CFP: [General] Arabic Literature Now

full name / name of organization: 
Wail S. Hassan
contact email: 

Arabic Literature Now: Between Area Studies and the New Comparatism
A Special issue of Comparative Literature Studies
Edited by Amal Amireh and Waïl S. Hassan

Interest in Arabic literature in the United States has been sparked by Naguib Mahfouz's winning
of the Nobel Prize for literature in 1988, by multiculturalism, and by postcolonial studies,
particularly Edward Said's critical legacy. But in recent years, this interest has intensified because
of the two Gulf wars, 9/11, and the on-going “War on terror.” Studying Arabic literature in the
American academy and beyond cannot be abstracted from a context of Middle East politics and is
taking place in the shadow of a “clash of civilization” ideology that posits the Arab and Muslim
worlds as the dangerous other of western civilization.

As editors of a special issue of Comparative Literature Studies devoted to Arabic literature, we
are seeking papers that take into account the complex contexts in which Arabic literature is
being studied outside the Arab world at this historical juncture. Among the questions we are
interested in are the following: What is the status of Arabic literary studies today? Has Arabic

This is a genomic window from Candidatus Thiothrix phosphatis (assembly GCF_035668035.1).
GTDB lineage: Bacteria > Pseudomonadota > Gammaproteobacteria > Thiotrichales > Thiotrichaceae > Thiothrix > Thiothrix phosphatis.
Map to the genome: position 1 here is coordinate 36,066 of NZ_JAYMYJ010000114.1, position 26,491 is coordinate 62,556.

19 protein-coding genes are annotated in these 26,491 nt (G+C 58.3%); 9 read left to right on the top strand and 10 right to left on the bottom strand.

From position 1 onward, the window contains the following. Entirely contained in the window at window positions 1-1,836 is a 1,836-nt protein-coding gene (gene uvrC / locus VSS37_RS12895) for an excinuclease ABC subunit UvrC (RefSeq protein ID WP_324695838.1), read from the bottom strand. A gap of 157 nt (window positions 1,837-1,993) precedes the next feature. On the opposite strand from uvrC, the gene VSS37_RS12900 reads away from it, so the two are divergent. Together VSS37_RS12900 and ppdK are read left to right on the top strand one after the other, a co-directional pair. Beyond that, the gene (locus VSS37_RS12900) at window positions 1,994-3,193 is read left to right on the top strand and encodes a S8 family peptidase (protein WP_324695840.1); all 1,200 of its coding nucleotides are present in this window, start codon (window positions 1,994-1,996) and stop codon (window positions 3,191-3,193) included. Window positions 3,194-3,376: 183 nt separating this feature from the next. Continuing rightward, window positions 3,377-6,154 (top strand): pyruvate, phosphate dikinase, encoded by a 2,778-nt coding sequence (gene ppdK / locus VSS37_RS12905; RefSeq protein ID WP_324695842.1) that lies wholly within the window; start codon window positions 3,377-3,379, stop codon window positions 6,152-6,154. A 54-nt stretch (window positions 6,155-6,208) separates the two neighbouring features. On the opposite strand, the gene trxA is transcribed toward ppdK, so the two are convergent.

studies freed itself from the legacy of Orientalism? What is the impact of postcolonial theory on
Arabic literary studies? What is the place of Arabic literature in the new articulations of
comparative literature (from Gayatri Spivak’s Death of a Discipline to Haun Saussy’s Comparative
Literature in an Age of Globalization) and world literature (e.g. Franco Moretti, David Damrosch,
Pascale Casanova)? What roles have postcolonial theory, feminist theory, translation theory, and
reception theory played, or can play, in such articulations? What are the points of contact
between Arabic literature and those of Asia, Africa, Europe, the Americas, and Australia? How do
issues of gender, sexuality, war, nationalism, globalization, and human rights figure in Arabic
literature today? What are the pedagogical implications and challenges of the current interest in
Arabic literature and culture?

We invite articles that reflect on these and related questions in connection with Arabic-language
texts written in the Arab world and elsewhere as well as texts by Arab writers of Dutch, English,
French, German, Hebrew, Portuguese, and Spanish expression.

The issue is scheduled to appear in late 2010. Completed papers will need to be submitted no
later than 30 January 2009. 500-word proposals and brief CV are due by 30 September 2008 to
Amal Amireh and Waïl S. Hassan Contributions should
conform to CLS style, and be between 6000 and 10,000 words. See the CLS style guide at
 http://cl for further information.

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Received on Tue Jun 24 2008 - 16:24:27 EDT